The Threats and Stresses to Our Water Supply
The Present Threats and Stresses to Water
Water remains one of our most essential resources. Although water has been an asset, the society we know today has introduced threats to this resource on which our society has thrived. After decades, the way that we have reshaped and developed our environment to meet our growing needs for agriculture, industry, and civilization has finally begun to create substantial changes in our drinking water. The maximum use or sometimes overuse of a resource is often heavily incentivized in the market in an effort to meet demand.
However, in addition to using resources, we use of water sources such as the ocean and lakes as a sink for waste, runoff, and pollution. By using water in this way, companies often incur savings by not having to pay for the full costs of safely disposing of byproducts. Examples include the disposal of industrial waste in water stores and the runoff of chemicals used in agriculture and pharmaceuticals. Less well-known uses of water can include the cycling of huge amounts of outside water through a nuclear plant, and then later returning it to the source at much higher temperatures, which often disrupts the ecosystem. It is this kind of use that poses the most immediate threat to water.
A Specific Case: PFAS
According to a recent article “Harvard Study Finds Millions Of Americans May Be Drinking Toxic Water,” at www.thinkprogress.org, one drinking water pollutant in particular that has gone unnoticed is perfluoroalkyl substances (PFAS). PFAS are toxic, carcinogenic, and are strongly suspected to cause birth defects. These substances are used as a coating for common household items, but manufacturing waste as well as products have been disposed of in watersheds. According to the study, higher concentrations of PFAS were found near areas with Industries, Fire Training Areas and Wastewater Treatment Plants.
PFAS are just one example of the sort of issues that impact our water supply. In this case, the damage is still being incurred years after the pollutants were introduced, and it was caused by the rashness of putting chemicals into a water system as a means of easy disposal.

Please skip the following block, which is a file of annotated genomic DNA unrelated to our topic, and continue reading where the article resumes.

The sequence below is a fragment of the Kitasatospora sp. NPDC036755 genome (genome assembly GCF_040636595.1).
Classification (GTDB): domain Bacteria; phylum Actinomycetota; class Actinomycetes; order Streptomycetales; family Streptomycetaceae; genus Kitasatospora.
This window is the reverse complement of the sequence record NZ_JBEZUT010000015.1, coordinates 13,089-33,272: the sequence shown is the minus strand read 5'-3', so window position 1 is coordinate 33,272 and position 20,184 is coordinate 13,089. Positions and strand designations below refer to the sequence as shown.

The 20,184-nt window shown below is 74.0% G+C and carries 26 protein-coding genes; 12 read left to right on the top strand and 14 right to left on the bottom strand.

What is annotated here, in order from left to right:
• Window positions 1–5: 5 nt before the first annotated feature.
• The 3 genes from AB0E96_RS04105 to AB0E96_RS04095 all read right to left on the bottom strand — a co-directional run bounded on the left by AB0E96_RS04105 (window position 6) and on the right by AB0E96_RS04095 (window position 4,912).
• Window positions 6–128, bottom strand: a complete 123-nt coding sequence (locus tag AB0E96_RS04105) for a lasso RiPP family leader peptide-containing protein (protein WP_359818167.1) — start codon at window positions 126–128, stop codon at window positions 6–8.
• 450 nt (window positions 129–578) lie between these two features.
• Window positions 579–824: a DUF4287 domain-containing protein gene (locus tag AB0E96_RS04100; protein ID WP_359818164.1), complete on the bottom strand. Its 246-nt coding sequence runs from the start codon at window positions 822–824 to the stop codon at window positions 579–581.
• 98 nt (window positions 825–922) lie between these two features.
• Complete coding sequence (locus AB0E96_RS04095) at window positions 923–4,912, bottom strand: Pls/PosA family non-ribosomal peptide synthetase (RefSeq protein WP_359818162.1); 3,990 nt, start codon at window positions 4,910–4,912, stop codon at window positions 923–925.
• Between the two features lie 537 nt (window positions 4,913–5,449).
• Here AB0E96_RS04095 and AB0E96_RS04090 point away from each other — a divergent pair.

The good news is that recent high profile cases, from increased reports of lead in communities to court cases arising in cancer clusters, have brought public focus to the problem. While the public is worried that solutions are too costly, the facts show that some ideas are at hand. What is required is a public focus on the problem, and a willingness to advocate for policies that support innovation.
According to Natural Resources Defense Council, green infrastructure is one way to reduce the amount of runoff that ends up in water sources. Examples include permeable pavement, grassy traffic medians, pocket parks, and green roofs, all of which can act as filters to prevent solids and chemicals from flowing into the water supply. Providing financial incentives can also be an efficient way to spur investment in green infrastructure, especially in privately owned land. The benefits of green infrastructure also include higher property values, increased green space, and affordability.
Refined Legislation and Regulation
According to the NRDC, some of their goals for improving water management include performance targets for utilities, consumer rebate programs, standardized reporting of water losses, more accurate water meters, and rigorous standards for plumbing equipment, appliances, and landscape water use. Small-scale changes such as more efficient plumbing standards in homes and commercial buildings can lead to significant aggregate reductions in water usage when widely used.
Efficient irrigation systems also help to reduce water waste in some situations, such as drip irrigation. The NRDC states that refining the scheduling of irrigation times can also lead to efficiency gains in water use, which reduces the depletion of groundwater supplies. The proper use of fertilizer can also prevent algal blooms from occurring in nearby water sources due to runoff from farms. Other practices include cover-cropping and no-till farming in order to further conserve water supplies. A range of resources are being developed that help farmers not only manage their nutrient load, but turn waste into energy.